My Family Used To Throw Food At The Dinner Table & It’s One Of My Favorite Traditions

Nicole Berrie loves to share good food. She’s built her entire lifestyle website, Bonberi, around sharing wholesome, good-for-you recipes that are just as satisfying as they are nourishing. Her latest endeavor, vegan eatery Bonberi Bodega in New York City’s West Village, serves up yummy vegan food along with the comfort and familiarity of walking into your favorite corner grocery. For Berrie, the experience you have while eating is just as important as the food you put in your body — a lesson she says she learned from her dad. One of her favorite food traditions growing up? Sharing challah (an often braided loaf of bread usually served during Shabbat and on Jewish holidays) with her family… but not in the way you’d expect.

I grew up in New Jersey in a town called Englewood. Throughout the holidays, but also throughout the year, we would celebrate Shabbat (the Jewish Sabbath, which begins at sunset on Friday). Every Friday, particularly during Hanukkah or any of the high holidays, we would have challah. My dad is a big New York Giants fan, and one tradition that is always burned in my memory is he would make us walk all the way to the end of the table to the other side of the room, and we would throw the challah to each family member. We would just rip off a piece of challah, and throw it to whoever could catch it. It was kind of my dad’s way of mixing his love of New York football with the Jewish Hanukkah tradition. It always made me look forward to our family meal together.

My dad was really conscious of instilling a family tradition around food, and around sitting at the dinner table with our family. Going to Shabbat or celebrating the holidays with family was always something fun — it wasn’t a drag. My earliest memory of throwing challah around is probably from when I was around seven years old, and the tradition lasted until we were full-on adults. Now I have two little babies, and I really hope to bring that tradition along to my family now. If I sit at another family’s dinner table and they’re breaking the challah and are just handing it to people, that’s weird for me. I’m like, "why aren’t they throwing it?"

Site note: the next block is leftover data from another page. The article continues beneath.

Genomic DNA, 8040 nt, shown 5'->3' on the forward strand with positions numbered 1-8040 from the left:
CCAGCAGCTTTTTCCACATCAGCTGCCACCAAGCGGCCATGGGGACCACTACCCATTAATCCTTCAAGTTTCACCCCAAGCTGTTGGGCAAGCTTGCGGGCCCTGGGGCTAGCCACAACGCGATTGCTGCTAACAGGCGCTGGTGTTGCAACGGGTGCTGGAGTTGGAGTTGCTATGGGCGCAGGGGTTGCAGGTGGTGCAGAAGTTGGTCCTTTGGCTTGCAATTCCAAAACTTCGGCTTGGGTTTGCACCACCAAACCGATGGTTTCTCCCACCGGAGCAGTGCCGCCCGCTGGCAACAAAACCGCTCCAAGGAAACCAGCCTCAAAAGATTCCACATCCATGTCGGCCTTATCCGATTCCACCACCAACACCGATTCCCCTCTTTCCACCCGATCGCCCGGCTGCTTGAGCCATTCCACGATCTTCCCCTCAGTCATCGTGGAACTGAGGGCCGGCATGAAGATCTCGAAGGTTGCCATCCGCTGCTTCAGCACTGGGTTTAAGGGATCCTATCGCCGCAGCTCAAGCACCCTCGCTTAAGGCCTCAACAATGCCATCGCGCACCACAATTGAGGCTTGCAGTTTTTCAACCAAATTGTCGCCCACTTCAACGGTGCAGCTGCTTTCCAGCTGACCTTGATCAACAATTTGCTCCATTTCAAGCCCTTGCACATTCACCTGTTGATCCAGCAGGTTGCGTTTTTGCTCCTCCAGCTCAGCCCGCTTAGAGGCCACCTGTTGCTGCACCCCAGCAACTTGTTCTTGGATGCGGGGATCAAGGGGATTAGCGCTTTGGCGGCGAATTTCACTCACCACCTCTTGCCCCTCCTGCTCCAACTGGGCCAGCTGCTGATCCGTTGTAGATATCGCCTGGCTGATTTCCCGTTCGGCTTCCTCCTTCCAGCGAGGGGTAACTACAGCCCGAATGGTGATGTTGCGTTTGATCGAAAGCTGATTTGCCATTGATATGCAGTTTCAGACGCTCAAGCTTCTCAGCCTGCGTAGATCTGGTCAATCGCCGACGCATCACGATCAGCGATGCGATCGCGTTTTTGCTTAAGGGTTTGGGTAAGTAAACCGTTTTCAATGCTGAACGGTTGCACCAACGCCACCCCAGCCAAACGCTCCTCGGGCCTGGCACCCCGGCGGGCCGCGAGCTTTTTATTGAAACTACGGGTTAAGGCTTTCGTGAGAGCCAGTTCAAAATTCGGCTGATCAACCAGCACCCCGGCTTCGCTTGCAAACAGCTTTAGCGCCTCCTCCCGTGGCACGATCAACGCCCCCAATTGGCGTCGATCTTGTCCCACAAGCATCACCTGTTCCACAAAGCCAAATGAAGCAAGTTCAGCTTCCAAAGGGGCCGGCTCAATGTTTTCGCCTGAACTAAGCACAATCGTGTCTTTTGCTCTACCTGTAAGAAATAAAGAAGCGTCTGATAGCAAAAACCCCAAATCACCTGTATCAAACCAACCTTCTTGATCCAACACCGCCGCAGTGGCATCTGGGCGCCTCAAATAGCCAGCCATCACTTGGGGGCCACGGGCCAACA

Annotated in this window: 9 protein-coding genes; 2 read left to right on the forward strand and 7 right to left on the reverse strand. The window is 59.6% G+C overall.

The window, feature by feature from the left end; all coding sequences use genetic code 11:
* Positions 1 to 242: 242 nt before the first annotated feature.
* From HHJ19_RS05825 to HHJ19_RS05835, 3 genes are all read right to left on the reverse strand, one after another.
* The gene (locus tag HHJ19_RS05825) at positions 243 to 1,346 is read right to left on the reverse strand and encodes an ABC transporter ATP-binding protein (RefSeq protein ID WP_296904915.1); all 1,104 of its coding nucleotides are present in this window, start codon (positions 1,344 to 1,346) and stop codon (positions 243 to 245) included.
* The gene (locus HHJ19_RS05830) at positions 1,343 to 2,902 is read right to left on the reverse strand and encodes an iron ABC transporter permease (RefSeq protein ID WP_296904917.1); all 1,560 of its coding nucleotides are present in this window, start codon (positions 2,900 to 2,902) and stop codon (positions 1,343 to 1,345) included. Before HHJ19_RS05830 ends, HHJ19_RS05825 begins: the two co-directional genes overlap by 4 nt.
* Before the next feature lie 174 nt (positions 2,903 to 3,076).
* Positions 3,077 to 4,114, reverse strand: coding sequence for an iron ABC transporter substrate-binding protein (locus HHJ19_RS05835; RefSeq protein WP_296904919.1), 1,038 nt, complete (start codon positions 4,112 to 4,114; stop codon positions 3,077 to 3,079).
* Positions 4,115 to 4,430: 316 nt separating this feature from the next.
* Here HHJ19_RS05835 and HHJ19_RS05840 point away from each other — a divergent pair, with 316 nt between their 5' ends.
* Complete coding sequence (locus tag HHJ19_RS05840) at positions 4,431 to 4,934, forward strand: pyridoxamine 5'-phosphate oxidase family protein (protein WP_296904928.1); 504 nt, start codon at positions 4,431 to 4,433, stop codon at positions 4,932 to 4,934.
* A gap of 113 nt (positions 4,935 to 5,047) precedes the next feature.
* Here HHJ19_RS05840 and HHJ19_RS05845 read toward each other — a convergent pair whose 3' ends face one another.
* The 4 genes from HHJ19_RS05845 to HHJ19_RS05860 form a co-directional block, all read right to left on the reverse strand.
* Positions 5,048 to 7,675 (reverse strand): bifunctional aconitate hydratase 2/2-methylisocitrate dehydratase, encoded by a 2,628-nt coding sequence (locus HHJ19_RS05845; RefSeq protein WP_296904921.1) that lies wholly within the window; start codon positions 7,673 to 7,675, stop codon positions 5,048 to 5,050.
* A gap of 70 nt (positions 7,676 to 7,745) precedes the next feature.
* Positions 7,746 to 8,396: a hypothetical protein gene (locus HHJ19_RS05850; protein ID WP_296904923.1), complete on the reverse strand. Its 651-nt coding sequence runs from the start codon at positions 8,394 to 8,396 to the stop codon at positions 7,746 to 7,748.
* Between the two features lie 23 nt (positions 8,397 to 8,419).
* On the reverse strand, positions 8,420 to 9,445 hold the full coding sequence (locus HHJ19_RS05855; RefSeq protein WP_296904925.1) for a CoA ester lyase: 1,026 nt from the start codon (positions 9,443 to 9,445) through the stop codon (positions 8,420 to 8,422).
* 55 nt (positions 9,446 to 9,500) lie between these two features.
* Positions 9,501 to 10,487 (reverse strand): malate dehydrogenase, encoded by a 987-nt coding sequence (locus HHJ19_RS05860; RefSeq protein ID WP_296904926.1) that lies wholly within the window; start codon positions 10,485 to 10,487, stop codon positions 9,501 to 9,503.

My dad was American, raised in the Bronx, and Jewish, and my mom is from Korea, so we kind of had both sides of the world growing up. We had our bagels and lox, and we also had our bibimbap. All of those different traditions, all of the alternative things I grew up eating, I want my kids to be aware of those things too. I want them to try all different types of food, so they know their heritage, and also so they aren’t afraid of trying new things.

For me, just working in food and cooking with food, I’ve come to learn it’s not just the food that’s special, it’s the meaning behind it — it’s the memories each dish conjures. Looking back, it’s not just the dishes I remember eating with my family, it’s sitting down at the dinner table and talking about our days, what happened during my dad’s day at work, or my day at school. I think that’s one of the reasons why I love working in food so much, because it is comforting. There’s love and happy memories that surround food. I definitely want to continue making those kind of memories with my kids.

Through my work, I try to make nourishing yourself feel fun and natural. I guess the thing with the challah was that it was fun, and we were laughing. I want to incorporate that joy of food and cooking with my kids. Getting involved in the process as a kid was so key with me. Now my son is three, and I put him on the counter and he helps me. My baby, who’s only six months, I have her next to me in the kitchen watching — just being around the kitchen. So my kids are in on it. That’s my new tradition.

As told to Bustle’s deputy lifestyle editor Kathryn Kattalia. This interview was edited for length and clarity.

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